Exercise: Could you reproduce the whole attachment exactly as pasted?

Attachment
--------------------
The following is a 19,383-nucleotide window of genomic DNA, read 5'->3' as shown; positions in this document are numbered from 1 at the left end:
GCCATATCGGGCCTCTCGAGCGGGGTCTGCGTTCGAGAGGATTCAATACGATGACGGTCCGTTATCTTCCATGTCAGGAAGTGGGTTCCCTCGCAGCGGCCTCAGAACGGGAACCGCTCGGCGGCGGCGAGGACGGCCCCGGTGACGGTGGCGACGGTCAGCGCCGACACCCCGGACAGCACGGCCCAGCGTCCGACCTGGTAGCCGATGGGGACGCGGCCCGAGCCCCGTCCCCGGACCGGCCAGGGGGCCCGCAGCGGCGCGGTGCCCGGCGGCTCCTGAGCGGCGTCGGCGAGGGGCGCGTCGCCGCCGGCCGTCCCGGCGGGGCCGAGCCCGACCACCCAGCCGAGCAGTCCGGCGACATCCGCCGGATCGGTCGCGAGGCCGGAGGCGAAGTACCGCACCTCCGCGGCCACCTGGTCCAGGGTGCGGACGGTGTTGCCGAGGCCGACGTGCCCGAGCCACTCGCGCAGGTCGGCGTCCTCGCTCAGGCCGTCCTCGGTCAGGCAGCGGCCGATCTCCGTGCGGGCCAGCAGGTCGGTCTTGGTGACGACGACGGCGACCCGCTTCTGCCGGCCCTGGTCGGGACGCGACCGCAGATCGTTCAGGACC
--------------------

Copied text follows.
The following is a 19,383-nucleotide window of genomic DNA, read 5'->3' as shown; positions in this document are numbered from 1 at the left end:
GCCATATCGGGCCTCTCGAGCGGGGTCTGCGTTCGAGAGGATTCAATACGATGACGGTCCGTTATCTTCCATGTCAGGAAGTGGGTTCCCTCGCAGCGGCCTCAGAACGGGAACCGCTCGGCGGCGGCGAGGACGGCCCCGGTGACGGTGGCGACGGTCAGCGCCGACACCCCGGACAGCACGGCCCAGCGTCCGACCTGGTAGCCGATGGGGACGCGGCCCGAGCCCCGTCCCCGGACCGGCCAGGGGGCCCGCAGCGGCGCGGTGCCCGGCGGCTCCTGAGCGGCGTCGGCGAGGGGCGCGTCGCCGCCGGCCGTCCCGGCGGGGCCGAGCCCGACCACCCAGCCGAGCAGTCCGGCGACATCCGCCGGATCGGTCGCGAGGCCGGAGGCGAAGTACCGCACCTCCGCGGCCACCTGGTCCAGGGTGCGGACGGTGTTGCCGAGGCCGACGTGCCCGAGCCACTCGCGCAGGTCGGCGTCCTCGCTCAGGCCGTCCTCGGTCAGGCAGCGGCCGATCTCCGTGCGGGCCAGCAGGTCGGTCTTGGTGACGACGACGGCGACCCGCTTCTGCCGGCCCTGGTCGGGACGCGACCGCAGATCGTTCAGGACC